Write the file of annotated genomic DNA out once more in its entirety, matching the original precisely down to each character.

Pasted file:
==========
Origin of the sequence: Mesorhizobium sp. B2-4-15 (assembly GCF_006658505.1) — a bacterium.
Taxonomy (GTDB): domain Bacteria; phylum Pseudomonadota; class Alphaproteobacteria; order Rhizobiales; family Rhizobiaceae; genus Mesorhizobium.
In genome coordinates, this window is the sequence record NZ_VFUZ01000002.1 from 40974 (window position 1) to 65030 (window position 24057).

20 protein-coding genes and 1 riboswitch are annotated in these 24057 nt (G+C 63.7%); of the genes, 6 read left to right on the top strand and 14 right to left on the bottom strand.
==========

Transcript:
Origin of the sequence: Mesorhizobium sp. B2-4-15 (assembly GCF_006658505.1) — a bacterium.
Taxonomy (GTDB): domain Bacteria; phylum Pseudomonadota; class Alphaproteobacteria; order Rhizobiales; family Rhizobiaceae; genus Mesorhizobium.
In genome coordinates, this window is the sequence record NZ_VFUZ01000002.1 from 40974 (window position 1) to 65030 (window position 24057).

20 protein-coding genes and 1 riboswitch are annotated in these 24057 nt (G+C 63.7%); of the genes, 6 read left to right on the top strand and 14 right to left on the bottom strand.